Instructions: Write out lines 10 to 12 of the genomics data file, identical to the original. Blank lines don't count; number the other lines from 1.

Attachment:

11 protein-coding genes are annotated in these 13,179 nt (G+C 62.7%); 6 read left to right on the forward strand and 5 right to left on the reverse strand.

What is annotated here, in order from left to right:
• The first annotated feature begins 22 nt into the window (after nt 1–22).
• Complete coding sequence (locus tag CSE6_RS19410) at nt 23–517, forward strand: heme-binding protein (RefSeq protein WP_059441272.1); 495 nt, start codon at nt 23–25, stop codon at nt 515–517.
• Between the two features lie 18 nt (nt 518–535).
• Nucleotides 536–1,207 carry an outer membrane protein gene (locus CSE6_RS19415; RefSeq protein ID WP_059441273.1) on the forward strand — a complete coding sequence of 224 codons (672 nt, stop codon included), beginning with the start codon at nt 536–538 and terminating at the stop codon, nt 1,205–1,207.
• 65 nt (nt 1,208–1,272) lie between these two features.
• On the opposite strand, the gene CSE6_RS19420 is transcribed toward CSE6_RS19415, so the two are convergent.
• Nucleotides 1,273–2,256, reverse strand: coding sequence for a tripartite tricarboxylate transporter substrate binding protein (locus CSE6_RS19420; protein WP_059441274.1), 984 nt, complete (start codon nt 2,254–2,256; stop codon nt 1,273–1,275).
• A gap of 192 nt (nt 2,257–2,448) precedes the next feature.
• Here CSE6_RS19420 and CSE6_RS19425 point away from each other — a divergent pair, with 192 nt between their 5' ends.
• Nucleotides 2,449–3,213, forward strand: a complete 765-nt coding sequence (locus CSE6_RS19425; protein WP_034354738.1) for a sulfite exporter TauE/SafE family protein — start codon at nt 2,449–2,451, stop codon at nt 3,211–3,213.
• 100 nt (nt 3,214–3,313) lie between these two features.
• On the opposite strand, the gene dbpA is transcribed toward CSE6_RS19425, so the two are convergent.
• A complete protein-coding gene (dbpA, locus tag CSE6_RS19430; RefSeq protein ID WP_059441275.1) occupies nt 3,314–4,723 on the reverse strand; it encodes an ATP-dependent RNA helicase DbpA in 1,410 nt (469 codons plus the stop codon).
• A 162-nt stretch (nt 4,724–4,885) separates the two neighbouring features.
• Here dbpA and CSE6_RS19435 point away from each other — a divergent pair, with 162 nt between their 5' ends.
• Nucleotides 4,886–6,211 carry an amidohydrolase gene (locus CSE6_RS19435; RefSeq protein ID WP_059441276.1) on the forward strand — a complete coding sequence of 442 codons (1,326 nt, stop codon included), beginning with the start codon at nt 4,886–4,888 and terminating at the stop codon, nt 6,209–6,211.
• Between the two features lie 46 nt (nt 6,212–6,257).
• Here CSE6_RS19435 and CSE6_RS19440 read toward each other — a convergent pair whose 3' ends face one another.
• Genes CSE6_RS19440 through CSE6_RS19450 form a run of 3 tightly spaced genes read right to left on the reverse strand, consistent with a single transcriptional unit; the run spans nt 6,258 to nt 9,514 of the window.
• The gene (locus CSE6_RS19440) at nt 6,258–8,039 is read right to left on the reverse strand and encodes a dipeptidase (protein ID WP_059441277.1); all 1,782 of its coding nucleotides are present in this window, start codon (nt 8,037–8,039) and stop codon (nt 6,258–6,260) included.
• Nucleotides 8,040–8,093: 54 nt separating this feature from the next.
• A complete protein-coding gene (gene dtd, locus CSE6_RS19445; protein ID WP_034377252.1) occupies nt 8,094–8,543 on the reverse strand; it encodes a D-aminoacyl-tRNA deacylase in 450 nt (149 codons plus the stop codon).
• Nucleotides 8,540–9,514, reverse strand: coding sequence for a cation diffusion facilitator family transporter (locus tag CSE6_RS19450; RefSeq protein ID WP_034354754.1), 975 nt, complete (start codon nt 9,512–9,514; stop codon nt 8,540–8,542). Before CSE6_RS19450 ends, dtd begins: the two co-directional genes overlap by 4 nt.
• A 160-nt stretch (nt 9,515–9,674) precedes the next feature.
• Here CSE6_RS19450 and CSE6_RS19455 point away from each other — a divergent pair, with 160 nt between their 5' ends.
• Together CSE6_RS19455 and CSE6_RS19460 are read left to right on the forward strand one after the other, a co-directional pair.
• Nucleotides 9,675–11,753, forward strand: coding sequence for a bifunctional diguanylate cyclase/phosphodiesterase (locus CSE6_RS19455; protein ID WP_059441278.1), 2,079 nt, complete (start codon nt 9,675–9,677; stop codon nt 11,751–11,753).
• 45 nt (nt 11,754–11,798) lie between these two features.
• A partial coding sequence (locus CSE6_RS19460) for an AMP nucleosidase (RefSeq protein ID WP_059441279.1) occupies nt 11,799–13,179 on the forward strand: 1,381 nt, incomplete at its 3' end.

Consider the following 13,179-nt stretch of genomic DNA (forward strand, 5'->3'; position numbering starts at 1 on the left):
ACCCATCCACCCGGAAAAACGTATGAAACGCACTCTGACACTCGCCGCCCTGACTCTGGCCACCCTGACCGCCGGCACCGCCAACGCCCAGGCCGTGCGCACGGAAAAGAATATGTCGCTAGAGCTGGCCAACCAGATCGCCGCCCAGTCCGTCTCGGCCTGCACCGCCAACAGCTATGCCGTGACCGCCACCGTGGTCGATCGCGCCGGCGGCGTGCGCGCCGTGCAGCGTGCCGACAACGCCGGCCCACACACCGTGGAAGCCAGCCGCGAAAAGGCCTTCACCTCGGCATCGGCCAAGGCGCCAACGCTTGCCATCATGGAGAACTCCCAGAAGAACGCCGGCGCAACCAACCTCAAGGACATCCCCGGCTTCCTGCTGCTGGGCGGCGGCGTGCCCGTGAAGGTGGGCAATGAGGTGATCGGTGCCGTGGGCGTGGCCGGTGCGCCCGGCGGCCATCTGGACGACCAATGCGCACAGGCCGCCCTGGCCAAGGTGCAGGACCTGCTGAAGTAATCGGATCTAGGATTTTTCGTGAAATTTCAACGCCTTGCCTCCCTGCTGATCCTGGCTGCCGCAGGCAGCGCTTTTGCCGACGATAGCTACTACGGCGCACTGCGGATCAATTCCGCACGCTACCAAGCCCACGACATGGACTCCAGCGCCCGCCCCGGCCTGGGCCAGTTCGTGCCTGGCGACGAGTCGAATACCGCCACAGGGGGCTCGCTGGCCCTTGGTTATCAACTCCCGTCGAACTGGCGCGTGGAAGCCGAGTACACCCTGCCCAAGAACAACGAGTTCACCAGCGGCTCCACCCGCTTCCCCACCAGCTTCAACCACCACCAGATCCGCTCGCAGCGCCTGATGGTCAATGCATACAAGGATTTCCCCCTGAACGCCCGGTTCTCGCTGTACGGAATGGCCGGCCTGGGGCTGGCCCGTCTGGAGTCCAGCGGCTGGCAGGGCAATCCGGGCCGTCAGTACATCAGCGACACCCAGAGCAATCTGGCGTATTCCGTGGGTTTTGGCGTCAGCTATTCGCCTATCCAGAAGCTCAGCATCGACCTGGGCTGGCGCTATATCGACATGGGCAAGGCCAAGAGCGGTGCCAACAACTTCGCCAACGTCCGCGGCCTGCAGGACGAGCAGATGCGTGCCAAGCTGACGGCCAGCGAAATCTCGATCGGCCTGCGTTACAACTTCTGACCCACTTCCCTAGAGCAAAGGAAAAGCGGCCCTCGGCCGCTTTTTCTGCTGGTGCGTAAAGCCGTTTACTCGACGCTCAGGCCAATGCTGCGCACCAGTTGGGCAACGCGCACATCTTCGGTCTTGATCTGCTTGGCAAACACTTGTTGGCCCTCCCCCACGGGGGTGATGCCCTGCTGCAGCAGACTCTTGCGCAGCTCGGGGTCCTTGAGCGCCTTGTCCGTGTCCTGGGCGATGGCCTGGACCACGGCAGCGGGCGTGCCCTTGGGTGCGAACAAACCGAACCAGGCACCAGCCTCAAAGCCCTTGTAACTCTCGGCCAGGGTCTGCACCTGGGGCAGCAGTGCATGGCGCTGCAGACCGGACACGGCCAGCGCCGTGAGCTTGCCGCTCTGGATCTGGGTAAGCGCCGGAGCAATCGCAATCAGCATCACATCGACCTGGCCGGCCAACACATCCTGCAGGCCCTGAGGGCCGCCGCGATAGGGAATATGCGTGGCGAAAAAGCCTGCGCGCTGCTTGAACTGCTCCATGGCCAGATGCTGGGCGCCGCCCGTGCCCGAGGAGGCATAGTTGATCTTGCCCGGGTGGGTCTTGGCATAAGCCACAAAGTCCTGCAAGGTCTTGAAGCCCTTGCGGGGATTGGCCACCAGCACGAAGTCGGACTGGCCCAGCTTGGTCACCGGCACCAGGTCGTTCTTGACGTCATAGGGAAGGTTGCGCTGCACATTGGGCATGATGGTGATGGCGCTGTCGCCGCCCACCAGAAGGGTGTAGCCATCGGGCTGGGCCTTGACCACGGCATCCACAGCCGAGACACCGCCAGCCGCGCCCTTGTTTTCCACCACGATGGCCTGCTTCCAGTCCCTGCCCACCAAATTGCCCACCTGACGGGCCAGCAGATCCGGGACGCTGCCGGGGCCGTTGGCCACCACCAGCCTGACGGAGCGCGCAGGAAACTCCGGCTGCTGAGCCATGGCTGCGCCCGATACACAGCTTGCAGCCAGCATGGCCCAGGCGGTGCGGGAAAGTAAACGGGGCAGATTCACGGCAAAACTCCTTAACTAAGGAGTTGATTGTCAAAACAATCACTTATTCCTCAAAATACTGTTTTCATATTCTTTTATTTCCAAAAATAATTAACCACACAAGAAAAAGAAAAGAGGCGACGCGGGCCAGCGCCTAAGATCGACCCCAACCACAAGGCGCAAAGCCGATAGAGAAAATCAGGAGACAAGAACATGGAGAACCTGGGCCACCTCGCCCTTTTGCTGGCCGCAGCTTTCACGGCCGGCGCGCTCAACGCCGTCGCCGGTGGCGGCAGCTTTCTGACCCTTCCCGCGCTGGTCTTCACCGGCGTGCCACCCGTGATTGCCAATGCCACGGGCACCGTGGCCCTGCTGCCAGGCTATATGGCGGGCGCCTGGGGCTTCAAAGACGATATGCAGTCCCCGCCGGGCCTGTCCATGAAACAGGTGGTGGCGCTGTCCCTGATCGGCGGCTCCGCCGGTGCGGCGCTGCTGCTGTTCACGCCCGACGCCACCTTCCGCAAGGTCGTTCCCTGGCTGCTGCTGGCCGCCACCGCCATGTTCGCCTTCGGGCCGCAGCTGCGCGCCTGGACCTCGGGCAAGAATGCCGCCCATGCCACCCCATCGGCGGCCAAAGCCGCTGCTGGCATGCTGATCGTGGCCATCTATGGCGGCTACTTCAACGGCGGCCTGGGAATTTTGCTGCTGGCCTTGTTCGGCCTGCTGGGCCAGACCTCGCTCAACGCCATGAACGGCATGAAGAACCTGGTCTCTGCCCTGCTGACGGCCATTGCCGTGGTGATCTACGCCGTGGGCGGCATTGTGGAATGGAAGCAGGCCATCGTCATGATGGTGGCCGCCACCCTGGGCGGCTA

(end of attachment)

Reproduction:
• A gap of 192 nt (nt 2,257–2,448) precedes the next feature.
• Here CSE6_RS19420 and CSE6_RS19425 point away from each other — a divergent pair, with 192 nt between their 5' ends.
• Nucleotides 2,449–3,213, forward strand: a complete 765-nt coding sequence (locus CSE6_RS19425; protein WP_034354738.1) for a sulfite exporter TauE/SafE family protein — start codon at nt 2,449–2,451, stop codon at nt 3,211–3,213.